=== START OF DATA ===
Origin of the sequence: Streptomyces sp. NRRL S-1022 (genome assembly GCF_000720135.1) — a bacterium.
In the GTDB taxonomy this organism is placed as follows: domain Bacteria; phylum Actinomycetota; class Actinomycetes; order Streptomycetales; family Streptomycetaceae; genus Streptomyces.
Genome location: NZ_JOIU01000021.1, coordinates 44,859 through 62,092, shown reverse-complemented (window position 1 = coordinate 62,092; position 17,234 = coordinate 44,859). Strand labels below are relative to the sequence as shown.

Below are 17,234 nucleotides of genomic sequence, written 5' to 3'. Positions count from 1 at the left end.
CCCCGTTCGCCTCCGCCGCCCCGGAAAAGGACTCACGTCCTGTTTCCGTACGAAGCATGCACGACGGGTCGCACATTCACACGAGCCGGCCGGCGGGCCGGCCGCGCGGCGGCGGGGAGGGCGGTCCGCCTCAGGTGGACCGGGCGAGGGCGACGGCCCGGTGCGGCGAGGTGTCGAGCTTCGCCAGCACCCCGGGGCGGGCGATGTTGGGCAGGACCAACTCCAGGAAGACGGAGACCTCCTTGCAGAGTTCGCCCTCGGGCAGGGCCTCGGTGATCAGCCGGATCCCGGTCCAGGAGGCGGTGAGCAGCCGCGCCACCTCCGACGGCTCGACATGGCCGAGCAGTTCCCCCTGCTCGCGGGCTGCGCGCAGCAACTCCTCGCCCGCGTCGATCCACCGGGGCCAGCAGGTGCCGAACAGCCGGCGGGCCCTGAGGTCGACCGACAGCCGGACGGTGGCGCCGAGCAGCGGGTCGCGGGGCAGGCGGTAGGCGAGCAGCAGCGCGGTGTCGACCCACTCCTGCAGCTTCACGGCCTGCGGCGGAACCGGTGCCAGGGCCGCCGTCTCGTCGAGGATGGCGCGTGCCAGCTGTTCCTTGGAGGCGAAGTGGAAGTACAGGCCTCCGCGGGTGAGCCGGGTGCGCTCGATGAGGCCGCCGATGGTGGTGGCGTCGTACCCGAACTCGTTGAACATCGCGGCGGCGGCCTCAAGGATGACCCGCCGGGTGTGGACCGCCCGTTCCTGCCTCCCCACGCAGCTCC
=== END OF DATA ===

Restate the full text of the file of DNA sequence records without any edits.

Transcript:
Origin of the sequence: Streptomyces sp. NRRL S-1022 (genome assembly GCF_000720135.1) — a bacterium.
In the GTDB taxonomy this organism is placed as follows: domain Bacteria; phylum Actinomycetota; class Actinomycetes; order Streptomycetales; family Streptomycetaceae; genus Streptomyces.
Genome location: NZ_JOIU01000021.1, coordinates 44,859 through 62,092, shown reverse-complemented (window position 1 = coordinate 62,092; position 17,234 = coordinate 44,859). Strand labels below are relative to the sequence as shown.

Below are 17,234 nucleotides of genomic sequence, written 5' to 3'. Positions count from 1 at the left end.
CCCCGTTCGCCTCCGCCGCCCCGGAAAAGGACTCACGTCCTGTTTCCGTACGAAGCATGCACGACGGGTCGCACATTCACACGAGCCGGCCGGCGGGCCGGCCGCGCGGCGGCGGGGAGGGCGGTCCGCCTCAGGTGGACCGGGCGAGGGCGACGGCCCGGTGCGGCGAGGTGTCGAGCTTCGCCAGCACCCCGGGGCGGGCGATGTTGGGCAGGACCAACTCCAGGAAGACGGAGACCTCCTTGCAGAGTTCGCCCTCGGGCAGGGCCTCGGTGATCAGCCGGATCCCGGTCCAGGAGGCGGTGAGCAGCCGCGCCACCTCCGACGGCTCGACATGGCCGAGCAGTTCCCCCTGCTCGCGGGCTGCGCGCAGCAACTCCTCGCCCGCGTCGATCCACCGGGGCCAGCAGGTGCCGAACAGCCGGCGGGCCCTGAGGTCGACCGACAGCCGGACGGTGGCGCCGAGCAGCGGGTCGCGGGGCAGGCGGTAGGCGAGCAGCAGCGCGGTGTCGACCCACTCCTGCAGCTTCACGGCCTGCGGCGGAACCGGTGCCAGGGCCGCCGTCTCGTCGAGGATGGCGCGTGCCAGCTGTTCCTTGGAGGCGAAGTGGAAGTACAGGCCTCCGCGGGTGAGCCGGGTGCGCTCGATGAGGCCGCCGATGGTGGTGGCGTCGTACCCGAACTCGTTGAACATCGCGGCGGCGGCCTCAAGGATGACCCGCCGGGTGTGGACCGCCCGTTCCTGCCTCCCCACGCAGCTCC